Figure 12. For an image pair such as row (1) or row (2), a user defines several sparse points in (a) as “+”. The human annotated matchings are marked as dot in (b), from which a Gaussian distribution is estimated and displayed as an ellipse. The correspondence estimated from SIFT flow is marked as “×” in (b).
Figure 13. The evaluation of SIFT flow using human annotation. Left: the probability of one human annotated flow lies within r distance to the SIFT flow as a function of r (red curve). For comparison, we plot the same probability for direct minimum L1-norm matching (blue curve). Clearly, SIFT flow matches human perception better. Right: the histogram of the standard deviation of human annotation. Human perception of scene correspondence varies from subject to subject.

Motion hallucination

Predict motion fields from a single image

The goal is, given a single static image, to predict what motions are plausible in the image. This is similar to the recognition problem, but instead of assigning a label to each pixel, we want to assign possible motions.

Using the SIFT-based histogram matching, we can retrieve very similar video frames that are roughly spatially aligned. For common events such as cars moving forward on a street, the motion prediction can be quite accurate given enough samples in the database. We further refine the coarse motion prediction using the SIFT flow from the matched video frame to the query image. We use this correspondence to warp the temporally estimated motion of the retrieved video frame and hallucinate a motion field.

original original original original original
original original original original original
original original original original original
original original original original original
original original original original original
Original Image
Database match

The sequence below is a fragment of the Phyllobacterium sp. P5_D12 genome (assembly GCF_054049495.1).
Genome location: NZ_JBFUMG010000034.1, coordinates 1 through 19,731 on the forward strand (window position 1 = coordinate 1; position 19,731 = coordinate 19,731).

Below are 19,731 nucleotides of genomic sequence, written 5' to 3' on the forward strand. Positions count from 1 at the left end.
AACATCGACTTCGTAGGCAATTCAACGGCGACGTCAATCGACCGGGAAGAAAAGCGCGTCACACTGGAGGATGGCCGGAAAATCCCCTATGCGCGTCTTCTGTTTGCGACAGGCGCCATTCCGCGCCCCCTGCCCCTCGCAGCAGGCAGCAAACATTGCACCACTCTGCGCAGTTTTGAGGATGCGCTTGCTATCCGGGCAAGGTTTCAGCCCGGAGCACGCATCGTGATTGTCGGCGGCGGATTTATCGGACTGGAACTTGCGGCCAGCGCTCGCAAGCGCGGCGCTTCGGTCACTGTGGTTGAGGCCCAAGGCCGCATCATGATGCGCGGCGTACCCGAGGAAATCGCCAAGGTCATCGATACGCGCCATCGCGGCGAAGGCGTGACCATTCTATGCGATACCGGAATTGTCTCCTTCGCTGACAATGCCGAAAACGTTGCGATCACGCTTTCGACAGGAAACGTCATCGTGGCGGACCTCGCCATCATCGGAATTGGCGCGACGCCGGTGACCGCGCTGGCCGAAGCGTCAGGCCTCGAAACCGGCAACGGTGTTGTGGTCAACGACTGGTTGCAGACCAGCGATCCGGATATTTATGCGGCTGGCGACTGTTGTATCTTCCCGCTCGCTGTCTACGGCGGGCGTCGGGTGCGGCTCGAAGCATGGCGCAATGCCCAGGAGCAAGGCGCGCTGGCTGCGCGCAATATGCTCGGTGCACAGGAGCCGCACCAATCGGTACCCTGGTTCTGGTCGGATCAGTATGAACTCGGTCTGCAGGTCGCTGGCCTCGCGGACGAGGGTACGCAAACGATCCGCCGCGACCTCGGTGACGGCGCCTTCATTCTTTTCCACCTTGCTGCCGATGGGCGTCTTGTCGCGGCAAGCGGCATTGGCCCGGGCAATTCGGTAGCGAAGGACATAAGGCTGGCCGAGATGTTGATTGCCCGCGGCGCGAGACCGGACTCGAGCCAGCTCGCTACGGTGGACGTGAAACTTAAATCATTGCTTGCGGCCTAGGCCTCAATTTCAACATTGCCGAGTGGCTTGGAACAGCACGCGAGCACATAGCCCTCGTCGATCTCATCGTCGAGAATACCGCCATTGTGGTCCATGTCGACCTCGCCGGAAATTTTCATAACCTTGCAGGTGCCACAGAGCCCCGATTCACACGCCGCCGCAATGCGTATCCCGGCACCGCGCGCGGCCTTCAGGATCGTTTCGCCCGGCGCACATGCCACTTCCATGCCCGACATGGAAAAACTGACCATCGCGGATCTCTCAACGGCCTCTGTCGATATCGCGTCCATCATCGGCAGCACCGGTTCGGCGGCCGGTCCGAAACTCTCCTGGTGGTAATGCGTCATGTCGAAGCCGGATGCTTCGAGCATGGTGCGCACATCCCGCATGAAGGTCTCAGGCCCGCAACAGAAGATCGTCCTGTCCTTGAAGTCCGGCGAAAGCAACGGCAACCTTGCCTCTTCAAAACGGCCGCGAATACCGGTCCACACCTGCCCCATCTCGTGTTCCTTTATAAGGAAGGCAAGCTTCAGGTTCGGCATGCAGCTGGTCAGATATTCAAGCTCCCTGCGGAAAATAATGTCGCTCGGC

Motion of database match
Warped and transferred motion
Ground truth of original
Figure 14. Motion from a single image. (a) Original image; (b) bast match in the video database; (c) temporal motion field of (b); (d) warped motion of (c) and superimposed on (a), according to the estimated SIFT flow; (e) the “ground truth” temporal motion of (a) (estimated from the video containing (a)). The predicted motion is based on the motion present in other videos with image content similar to the query image.

While there are many improbable flow fields (e.g. a car moving upwards), each image can have multiple plausible motions : a car or a boat can move
forward, in reverse, turn, or remain static:

motion estimation options
Figure 15. A still query image with its temporally estimated motion field (in the green frame) and multiple motion fields predicted by motion transfer from a large video database.


Motion synthesis via moving objects transfer

Given a still image, our system retrieves a video that matches the scene the best. Since the scenes are already aligned, the moving objects in the video already have the correct size, orientation, and lighting to fit in the still image. The third column shows synthesized video created by transferring the moving pixels from the video to the still image. Click on the thumbnails to show the videos.

(a) Still query image
(b) Database video retrieval
(c) Composite video
Figure 16. Motion synthesis via object transfer. Query images (a), the top video match (b), and the synthesized sequence (c) obtained by transferring the moving objects from the video to the still query image.

Image registration

SIFT flow can be used to align images of very different texture and appearances. One example is to align two Mars images below. These two images look similar, but it's difficult to align them because of the change of local image difference and global distortions. But SIFT flow is able to align the two images well and to discover the cease that splits the land.

(a) Image 1 (b) Image 2 (c) Sparse feature matching
(e) Flipping image 1 and warped image 2 (f) Estimated SIFT flow field (g) Flow discontinuities with the original images